Last term, in Hasan v. U.S. Army Court of Criminal Appeals, and United States, No. 19-0054/AR (CAAFlog case page), Major Hasan – the Fort Hood shooter and one of four current residents of the military’s death row – asked CAAF to grant him a writ of mandamus ordering all of the judges of the Army CCA to recuse themselves from his case.
The asserted basis for the mass recusal was that the Deputy Judge Advocate General of the Army (DJAG), Major General Risch, who evaluates the Chief Judge of the Army CCA, had previous involvement in the case as the Fort Hood SJA. CAAF heard oral argument on the petition on March 27, 2019, and then summarily denied it six days later, on April 2, ruling:
In this case, Petitioner has failed to demonstrate that he cannot obtain relief through alternative means. He may still make an administrative request to remedy the alleged source of bias, and of course, he is entitled to raise this issue in the ordinary course of appellate review. Further, Petitioner has failed to demonstrate a clear and indisputable right to the writ as the harm he asserts is entirely speculative at this stage of the proceedings. Therefore, we decline to exercise our authority under the [All Writs Act].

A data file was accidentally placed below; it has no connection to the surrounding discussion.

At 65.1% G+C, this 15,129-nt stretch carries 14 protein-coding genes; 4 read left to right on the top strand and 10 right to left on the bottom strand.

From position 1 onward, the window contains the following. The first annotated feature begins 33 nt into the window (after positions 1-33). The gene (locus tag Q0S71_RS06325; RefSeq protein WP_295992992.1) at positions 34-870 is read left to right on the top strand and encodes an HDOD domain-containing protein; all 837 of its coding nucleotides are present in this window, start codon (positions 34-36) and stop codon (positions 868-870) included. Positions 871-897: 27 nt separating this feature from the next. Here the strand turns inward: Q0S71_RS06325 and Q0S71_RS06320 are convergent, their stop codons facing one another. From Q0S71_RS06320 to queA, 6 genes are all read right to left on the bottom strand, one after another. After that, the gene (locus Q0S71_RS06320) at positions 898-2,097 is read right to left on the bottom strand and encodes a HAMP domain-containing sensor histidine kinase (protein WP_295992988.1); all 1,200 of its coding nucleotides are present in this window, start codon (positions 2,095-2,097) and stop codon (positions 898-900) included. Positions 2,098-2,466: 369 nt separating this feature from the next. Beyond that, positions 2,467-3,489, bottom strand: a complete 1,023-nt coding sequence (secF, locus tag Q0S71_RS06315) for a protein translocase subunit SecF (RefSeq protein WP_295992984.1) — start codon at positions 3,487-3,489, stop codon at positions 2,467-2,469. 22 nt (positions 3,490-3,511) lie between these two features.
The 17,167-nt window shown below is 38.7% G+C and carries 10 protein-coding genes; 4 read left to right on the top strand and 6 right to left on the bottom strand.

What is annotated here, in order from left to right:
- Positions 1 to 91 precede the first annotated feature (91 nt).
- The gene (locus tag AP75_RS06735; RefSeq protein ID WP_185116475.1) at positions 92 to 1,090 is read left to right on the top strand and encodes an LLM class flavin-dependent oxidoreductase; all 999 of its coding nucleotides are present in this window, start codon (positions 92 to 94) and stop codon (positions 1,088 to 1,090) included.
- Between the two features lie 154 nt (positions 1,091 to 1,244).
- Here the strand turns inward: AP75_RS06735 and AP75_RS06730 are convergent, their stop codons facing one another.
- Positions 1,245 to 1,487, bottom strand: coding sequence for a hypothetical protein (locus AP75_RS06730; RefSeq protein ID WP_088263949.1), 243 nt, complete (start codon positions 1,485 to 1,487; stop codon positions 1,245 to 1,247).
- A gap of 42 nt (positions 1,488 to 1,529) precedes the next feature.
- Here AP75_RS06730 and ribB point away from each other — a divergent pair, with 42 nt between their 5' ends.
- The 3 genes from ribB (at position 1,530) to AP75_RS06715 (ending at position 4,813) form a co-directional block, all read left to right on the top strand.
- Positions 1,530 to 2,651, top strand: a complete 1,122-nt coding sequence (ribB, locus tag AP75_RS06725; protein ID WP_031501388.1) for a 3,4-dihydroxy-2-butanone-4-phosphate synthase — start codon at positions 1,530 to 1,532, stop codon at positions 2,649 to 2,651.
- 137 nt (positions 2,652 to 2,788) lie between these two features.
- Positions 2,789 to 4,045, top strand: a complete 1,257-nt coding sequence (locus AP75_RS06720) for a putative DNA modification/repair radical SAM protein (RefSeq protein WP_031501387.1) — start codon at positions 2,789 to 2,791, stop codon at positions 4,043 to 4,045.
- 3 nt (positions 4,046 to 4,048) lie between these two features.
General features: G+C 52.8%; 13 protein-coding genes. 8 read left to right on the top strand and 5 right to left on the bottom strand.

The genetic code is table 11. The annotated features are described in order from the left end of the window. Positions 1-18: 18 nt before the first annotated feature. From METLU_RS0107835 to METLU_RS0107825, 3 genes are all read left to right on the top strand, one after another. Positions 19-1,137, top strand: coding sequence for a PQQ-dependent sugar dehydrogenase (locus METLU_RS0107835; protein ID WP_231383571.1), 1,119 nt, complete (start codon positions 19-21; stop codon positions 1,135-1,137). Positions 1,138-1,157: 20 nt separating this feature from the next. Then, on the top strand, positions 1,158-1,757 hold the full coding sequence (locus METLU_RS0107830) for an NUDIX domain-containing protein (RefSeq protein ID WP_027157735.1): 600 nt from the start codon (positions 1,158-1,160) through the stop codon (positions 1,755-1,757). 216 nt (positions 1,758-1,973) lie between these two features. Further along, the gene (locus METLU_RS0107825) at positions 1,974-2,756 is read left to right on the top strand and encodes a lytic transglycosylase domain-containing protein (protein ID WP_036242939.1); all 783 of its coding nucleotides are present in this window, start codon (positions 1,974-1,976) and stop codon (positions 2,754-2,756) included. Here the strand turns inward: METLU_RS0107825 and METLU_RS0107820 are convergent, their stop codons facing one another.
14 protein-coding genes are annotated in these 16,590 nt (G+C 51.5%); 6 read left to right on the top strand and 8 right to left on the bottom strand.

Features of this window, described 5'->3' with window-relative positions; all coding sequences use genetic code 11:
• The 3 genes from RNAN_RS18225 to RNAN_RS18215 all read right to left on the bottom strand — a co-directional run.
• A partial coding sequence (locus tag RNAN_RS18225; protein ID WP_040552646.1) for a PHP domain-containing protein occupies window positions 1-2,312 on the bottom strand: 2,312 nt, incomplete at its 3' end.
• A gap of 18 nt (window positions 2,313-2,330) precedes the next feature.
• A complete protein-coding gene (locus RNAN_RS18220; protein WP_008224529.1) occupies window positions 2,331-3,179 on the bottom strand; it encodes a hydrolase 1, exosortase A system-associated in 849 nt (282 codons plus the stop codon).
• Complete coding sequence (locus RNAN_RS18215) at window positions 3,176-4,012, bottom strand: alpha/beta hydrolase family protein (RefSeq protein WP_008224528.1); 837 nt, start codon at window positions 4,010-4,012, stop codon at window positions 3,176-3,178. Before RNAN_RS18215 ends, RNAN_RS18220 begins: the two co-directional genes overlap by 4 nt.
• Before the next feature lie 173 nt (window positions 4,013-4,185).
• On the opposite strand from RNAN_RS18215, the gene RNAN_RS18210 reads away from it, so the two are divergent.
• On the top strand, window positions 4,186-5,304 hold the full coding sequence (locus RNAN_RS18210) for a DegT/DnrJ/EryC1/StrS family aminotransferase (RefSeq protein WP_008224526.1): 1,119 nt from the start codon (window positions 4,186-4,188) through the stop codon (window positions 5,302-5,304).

Two weeks ago Hasan filed two new writ petitions, and yesterday CAAF granted one in part, disqualifying one ACCA judge from the case:
No. 20-0009/AR. Nidal M. Hasan v. ACCA. CCA 20130781. On consideration of the petition for extraordinary relief (recusal of judges), it is ordered that the petition is granted as to Judge Walker and denied as to Judge Brookhart without prejudice to Petitioner’s right to raise the matters asserted in the normal course of appellate review.
No. 20-0010/AR. Nidal M. Hasan v. ACCA. CCA 20130781. On consideration of the petition for extraordinary relief (appointment of a chief judge), it is ordered that the petition is denied without prejudice to Petitioner’s right to raise the matters asserted in the normal course of appellate review.